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Adult Social Care

Volume 799: debated on Thursday 25 July 2019


Asked by

To ask Her Majesty’s Government what assessment they have made of the Association of Directors of Adult Social Services Budget Survey 2019 on the state of adult social care.

My Lords, we recognise many of the issues highlighted by ADASS. People of all ages are now living longer, sometimes with complex care needs. Social care funding for future years will be settled in the spending review, where the overall approach to funding local government will be considered in the round. Meanwhile, we have given local authorities access to up to £3.9 billion for more dedicated funding for adult social care this year, and a further £410 million is available for adult and children’s services.

My Lords, the ADASS survey results provide yet more evidence of the ongoing crisis in social care caused by persistent underfunding and a fragile and failing care market. As the report says, there are planned cuts of £700 million to adult social care budgets in the current financial year and there have been cumulative cuts of £8 billion since 2010. On the last day of our current Session, can the Minister update the House on the timing of the social care Green Paper, which has been delayed six times and is now two years overdue? Given this inexcusable delay and the widespread consensus across social care about what needs to be done, why can the Government not commit to publishing a White Paper with actual proposals? Has the Lords Economic Affairs Committee report calling for £15 billion of extra funding, to include free personal care for people needing basic washing and dressing support, not done the Government’s job for them?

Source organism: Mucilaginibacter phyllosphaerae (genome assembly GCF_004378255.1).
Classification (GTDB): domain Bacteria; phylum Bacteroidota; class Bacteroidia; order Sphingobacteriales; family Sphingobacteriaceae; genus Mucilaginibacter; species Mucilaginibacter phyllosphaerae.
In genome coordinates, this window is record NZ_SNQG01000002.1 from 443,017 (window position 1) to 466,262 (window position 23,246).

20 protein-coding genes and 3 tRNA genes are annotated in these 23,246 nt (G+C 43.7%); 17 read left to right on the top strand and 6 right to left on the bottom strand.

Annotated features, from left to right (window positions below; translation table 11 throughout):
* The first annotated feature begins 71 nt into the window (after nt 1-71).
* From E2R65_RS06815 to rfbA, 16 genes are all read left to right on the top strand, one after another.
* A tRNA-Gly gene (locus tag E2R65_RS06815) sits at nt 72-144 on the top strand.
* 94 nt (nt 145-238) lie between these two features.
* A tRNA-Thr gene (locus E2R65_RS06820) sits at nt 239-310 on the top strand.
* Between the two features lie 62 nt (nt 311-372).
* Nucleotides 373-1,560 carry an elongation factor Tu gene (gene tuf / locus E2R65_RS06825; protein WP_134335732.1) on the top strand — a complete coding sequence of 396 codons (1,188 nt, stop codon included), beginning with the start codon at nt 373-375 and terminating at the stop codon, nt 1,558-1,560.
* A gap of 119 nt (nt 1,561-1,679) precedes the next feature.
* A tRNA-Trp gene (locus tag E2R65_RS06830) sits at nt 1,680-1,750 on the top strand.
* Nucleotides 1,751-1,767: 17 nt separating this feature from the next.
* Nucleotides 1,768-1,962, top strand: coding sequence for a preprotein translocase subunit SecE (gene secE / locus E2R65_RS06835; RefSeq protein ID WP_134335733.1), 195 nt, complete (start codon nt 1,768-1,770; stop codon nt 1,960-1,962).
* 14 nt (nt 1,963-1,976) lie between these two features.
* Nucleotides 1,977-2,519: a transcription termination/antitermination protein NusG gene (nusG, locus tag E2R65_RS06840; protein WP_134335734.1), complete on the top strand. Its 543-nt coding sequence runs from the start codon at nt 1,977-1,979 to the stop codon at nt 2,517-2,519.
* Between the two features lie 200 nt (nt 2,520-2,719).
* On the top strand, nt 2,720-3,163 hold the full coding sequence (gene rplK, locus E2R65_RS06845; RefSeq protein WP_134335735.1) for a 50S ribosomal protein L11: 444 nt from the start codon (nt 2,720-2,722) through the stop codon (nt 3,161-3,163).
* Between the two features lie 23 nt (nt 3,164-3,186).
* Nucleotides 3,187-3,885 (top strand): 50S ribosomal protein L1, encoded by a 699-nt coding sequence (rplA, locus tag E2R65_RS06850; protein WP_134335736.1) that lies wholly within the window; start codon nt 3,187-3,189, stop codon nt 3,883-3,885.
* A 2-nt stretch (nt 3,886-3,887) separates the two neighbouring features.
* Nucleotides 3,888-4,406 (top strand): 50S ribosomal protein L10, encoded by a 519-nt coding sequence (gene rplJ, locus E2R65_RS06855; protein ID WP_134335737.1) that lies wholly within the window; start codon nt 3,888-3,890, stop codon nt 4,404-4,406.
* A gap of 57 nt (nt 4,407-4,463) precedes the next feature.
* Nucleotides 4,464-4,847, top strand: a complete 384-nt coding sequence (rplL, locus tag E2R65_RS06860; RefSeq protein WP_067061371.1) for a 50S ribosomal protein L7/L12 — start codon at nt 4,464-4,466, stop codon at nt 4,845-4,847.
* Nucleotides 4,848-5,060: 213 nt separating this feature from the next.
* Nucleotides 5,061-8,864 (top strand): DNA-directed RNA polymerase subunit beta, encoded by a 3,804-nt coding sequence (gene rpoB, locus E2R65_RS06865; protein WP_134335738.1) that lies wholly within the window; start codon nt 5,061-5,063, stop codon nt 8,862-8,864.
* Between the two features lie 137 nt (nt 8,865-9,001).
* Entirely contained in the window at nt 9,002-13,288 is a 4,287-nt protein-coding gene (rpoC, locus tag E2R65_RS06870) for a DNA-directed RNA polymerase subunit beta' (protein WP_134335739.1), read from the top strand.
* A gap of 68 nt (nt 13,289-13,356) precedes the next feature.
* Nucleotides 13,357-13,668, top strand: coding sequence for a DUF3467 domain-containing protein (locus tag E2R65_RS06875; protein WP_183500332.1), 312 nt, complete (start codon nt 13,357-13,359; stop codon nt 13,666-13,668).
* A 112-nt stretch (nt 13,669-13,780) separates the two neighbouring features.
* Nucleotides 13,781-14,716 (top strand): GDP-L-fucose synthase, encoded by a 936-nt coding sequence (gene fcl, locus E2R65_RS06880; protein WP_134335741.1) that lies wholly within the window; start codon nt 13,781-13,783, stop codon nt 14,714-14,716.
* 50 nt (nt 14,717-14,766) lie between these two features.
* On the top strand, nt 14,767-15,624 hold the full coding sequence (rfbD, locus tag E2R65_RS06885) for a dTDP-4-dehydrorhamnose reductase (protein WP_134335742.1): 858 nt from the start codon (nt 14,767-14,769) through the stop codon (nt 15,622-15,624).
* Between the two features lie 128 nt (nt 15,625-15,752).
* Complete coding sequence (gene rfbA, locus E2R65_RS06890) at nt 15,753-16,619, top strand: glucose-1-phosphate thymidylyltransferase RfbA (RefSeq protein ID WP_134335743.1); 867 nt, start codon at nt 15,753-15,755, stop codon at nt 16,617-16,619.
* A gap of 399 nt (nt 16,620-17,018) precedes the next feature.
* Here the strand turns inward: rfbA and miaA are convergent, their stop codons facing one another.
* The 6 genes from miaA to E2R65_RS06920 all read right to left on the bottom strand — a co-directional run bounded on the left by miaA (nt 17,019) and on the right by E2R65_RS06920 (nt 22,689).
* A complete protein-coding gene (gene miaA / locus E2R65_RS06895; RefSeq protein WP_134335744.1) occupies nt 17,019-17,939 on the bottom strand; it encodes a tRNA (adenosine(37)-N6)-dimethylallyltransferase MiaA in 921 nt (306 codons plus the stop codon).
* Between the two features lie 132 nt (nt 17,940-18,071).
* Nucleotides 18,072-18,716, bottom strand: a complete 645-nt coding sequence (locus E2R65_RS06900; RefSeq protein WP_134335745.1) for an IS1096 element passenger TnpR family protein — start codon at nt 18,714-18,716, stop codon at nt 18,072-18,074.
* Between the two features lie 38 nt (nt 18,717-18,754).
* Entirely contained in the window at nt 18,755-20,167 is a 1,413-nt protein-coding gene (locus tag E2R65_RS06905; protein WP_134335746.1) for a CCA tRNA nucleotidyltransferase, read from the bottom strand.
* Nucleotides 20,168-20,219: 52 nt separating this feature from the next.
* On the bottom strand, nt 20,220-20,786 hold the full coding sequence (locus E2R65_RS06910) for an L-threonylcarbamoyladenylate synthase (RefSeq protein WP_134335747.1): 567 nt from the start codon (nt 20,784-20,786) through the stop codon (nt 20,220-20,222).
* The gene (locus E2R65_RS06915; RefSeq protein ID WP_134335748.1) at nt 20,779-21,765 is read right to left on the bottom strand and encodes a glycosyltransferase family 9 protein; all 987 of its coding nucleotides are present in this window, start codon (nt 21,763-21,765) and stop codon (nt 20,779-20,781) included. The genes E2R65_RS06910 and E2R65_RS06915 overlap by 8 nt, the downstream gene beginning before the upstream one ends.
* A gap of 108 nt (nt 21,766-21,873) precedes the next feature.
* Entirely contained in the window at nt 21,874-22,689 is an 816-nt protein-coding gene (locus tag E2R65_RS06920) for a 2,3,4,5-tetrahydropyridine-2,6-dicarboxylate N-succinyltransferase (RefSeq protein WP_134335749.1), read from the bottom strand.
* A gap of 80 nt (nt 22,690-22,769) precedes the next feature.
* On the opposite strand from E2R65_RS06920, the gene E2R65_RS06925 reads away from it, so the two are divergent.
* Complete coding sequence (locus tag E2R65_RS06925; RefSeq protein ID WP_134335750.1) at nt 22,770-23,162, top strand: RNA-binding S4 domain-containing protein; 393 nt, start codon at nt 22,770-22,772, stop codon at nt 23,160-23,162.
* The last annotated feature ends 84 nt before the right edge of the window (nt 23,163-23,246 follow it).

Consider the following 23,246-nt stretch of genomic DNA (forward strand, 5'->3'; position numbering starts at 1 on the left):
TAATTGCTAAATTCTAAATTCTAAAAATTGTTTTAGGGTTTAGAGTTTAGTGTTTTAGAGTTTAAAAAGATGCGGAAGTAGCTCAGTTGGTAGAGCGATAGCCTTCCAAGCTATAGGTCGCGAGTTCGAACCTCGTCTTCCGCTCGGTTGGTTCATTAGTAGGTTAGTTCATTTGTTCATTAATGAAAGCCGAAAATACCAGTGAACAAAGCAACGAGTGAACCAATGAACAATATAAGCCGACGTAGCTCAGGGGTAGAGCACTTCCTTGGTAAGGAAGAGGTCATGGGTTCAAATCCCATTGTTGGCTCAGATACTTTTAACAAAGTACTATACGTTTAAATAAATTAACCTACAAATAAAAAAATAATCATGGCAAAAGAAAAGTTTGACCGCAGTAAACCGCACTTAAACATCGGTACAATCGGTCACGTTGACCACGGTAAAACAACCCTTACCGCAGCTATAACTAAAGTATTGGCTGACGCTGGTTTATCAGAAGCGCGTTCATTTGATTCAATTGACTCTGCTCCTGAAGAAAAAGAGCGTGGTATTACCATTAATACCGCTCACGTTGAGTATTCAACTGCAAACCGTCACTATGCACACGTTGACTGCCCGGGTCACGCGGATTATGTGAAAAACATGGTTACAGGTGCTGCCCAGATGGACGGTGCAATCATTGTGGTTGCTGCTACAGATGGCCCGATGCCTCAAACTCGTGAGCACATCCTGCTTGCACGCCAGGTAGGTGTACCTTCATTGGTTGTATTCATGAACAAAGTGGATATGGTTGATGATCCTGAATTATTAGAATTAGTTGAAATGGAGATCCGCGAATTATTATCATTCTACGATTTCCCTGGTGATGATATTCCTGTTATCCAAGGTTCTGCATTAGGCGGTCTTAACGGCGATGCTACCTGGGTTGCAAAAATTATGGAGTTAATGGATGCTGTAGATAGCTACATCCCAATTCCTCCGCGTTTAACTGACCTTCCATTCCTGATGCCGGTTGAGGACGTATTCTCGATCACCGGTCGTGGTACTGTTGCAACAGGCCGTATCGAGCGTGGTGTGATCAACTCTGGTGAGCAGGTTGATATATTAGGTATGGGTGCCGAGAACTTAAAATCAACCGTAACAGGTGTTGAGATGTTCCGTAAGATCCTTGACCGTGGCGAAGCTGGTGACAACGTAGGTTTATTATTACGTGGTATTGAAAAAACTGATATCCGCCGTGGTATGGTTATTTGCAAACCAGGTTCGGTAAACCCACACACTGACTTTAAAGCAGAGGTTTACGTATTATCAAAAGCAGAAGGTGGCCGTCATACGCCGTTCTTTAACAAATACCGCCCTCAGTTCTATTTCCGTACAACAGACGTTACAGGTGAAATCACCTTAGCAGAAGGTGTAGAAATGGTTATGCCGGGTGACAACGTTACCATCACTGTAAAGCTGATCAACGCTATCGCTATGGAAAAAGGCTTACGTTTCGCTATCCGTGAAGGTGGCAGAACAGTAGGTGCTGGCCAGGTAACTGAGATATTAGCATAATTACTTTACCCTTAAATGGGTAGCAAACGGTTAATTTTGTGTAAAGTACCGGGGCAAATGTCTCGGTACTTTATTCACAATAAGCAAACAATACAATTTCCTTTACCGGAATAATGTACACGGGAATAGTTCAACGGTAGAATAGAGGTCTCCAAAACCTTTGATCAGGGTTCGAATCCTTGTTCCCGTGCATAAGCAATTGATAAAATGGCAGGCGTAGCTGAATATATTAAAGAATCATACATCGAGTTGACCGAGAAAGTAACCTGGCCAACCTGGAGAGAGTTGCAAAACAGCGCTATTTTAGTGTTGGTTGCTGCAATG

I share the noble Baroness’s impatience on this issue and I agree with the overall conclusions of the ADASS report that older and disabled people need dignified, high-quality care and support. When properly resourced it does work, and as a nation we must make this an immediate priority. That is why I very much welcomed the incoming Prime Minister’s statement that,

“we will fix the crisis in social care once and for all with a clear plan ... To give every older person the dignity and security they deserve”.

He will make it a priority of the incoming Government and there will be an imminent announcement from the incoming Health Secretary. As I do not know whether I will be part of the department, I am afraid that I cannot commit to this, but I am sure that whoever is in this place when that comes forward will be very happy to do so.